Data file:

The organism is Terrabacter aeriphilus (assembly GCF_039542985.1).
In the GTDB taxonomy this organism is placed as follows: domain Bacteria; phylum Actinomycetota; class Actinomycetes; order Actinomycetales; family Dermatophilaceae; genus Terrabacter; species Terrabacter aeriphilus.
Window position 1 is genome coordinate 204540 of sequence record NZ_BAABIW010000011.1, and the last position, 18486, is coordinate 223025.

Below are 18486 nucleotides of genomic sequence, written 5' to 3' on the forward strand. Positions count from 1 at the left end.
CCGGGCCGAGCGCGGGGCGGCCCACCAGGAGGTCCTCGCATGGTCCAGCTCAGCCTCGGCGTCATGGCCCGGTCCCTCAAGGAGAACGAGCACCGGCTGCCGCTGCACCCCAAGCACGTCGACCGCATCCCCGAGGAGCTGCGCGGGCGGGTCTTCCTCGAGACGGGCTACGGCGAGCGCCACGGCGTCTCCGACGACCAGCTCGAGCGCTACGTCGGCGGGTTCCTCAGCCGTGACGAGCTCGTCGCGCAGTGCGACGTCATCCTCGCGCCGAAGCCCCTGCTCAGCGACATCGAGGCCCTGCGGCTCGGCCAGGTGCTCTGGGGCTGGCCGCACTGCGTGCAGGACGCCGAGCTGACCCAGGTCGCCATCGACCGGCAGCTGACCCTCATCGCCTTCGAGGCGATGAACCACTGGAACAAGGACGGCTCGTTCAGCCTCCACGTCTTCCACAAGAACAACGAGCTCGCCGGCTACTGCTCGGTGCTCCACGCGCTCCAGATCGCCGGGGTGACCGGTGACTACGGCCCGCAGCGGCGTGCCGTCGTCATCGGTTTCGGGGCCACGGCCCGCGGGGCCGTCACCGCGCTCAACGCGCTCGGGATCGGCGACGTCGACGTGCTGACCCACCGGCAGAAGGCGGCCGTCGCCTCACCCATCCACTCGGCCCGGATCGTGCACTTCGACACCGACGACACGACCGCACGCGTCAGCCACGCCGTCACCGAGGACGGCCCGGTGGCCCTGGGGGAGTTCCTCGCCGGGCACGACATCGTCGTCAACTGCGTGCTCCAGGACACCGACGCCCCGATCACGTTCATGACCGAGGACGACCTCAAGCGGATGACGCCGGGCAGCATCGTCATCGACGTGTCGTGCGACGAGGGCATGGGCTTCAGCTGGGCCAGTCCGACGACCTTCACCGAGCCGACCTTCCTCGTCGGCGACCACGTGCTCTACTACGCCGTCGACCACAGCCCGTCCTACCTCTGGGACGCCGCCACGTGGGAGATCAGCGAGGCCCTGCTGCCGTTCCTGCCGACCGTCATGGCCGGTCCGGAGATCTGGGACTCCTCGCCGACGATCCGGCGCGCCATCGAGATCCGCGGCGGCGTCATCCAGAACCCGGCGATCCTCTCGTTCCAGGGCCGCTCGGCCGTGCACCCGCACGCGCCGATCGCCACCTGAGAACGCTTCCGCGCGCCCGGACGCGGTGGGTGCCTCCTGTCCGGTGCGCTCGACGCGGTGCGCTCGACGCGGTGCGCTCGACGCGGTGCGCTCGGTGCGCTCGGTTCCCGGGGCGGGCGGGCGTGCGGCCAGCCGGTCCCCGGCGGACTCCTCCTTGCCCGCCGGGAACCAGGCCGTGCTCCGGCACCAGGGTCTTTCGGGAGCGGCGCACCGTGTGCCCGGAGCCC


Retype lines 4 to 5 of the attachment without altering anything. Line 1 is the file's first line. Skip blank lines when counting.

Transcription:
Below are 18486 nucleotides of genomic sequence, written 5' to 3' on the forward strand. Positions count from 1 at the left end.
CCGGGCCGAGCGCGGGGCGGCCCACCAGGAGGTCCTCGCATGGTCCAGCTCAGCCTCGGCGTCATGGCCCGGTCCCTCAAGGAGAACGAGCACCGGCTGCCGCTGCACCCCAAGCACGTCGACCGCATCCCCGAGGAGCTGCGCGGGCGGGTCTTCCTCGAGACGGGCTACGGCGAGCGCCACGGCGTCTCCGACGACCAGCTCGAGCGCTACGTCGGCGGGTTCCTCAGCCGTGACGAGCTCGTCGCGCAGTGCGACGTCATCCTCGCGCCGAAGCCCCTGCTCAGCGACATCGAGGCCCTGCGGCTCGGCCAGGTGCTCTGGGGCTGGCCGCACTGCGTGCAGGACGCCGAGCTGACCCAGGTCGCCATCGACCGGCAGCTGACCCTCATCGCCTTCGAGGCGATGAACCACTGGAACAAGGACGGCTCGTTCAGCCTCCACGTCTTCCACAAGAACAACGAGCTCGCCGGCTACTGCTCGGTGCTCCACGCGCTCCAGATCGCCGGGGTGACCGGTGACTACGGCCCGCAGCGGCGTGCCGTCGTCATCGGTTTCGGGGCCACGGCCCGCGGGGCCGTCACCGCGCTCAACGCGCTCGGGATCGGCGACGTCGACGTGCTGACCCACCGGCAGAAGGCGGCCGTCGCCTCACCCATCCACTCGGCCCGGATCGTGCACTTCGACACCGACGACACGACCGCACGCGTCAGCCACGCCGTCACCGAGGACGGCCCGGTGGCCCTGGGGGAGTTCCTCGCCGGGCACGACATCGTCGTCAACTGCGTGCTCCAGGACACCGACGCCCCGATCACGTTCATGACCGAGGACGACCTCAAGCGGATGACGCCGGGCAGCATCGTCATCGACGTGTCGTGCGACGAGGGCATGGGCTTCAGCTGGGCCAGTCCGACGACCTTCACCGAGCCGACCTTCCTCGTCGGCGACCACGTGCTCTACTACGCCGTCGACCACAGCCCGTCCTACCTCTGGGACGCCGCCACGTGGGAGATCAGCGAGGCCCTGCTGCCGTTCCTGCCGACCGTCATGGCCGGTCCGGAGATCTGGGACTCCTCGCCGACGATCCGGCGCGCCATCGAGATCCGCGGCGGCGTCATCCAGAACCCGGCGATCCTCTCGTTCCAGGGCCGCTCGGCCGTGCACCCGCACGCGCCGATCGCCACCTGAGAACGCTTCCGCGCGCCCGGACGCGGTGGGTGCCTCCTGTCCGGTGCGCTCGACGCGGTGCGCTCGACGCGGTGCGCTCGACGCGGTGCGCTCGGTGCGCTCGGTTCCCGGGGCGGGCGGGCGTGCGGCCAGCCGGTCCCCGGCGGACTCCTCCTTGCCCGCCGGGAACCAGGCCGTGCTCCGGCACCAGGGTCTTTCGGGAGCGGCGCACCGTGTGCCCGGAGCCC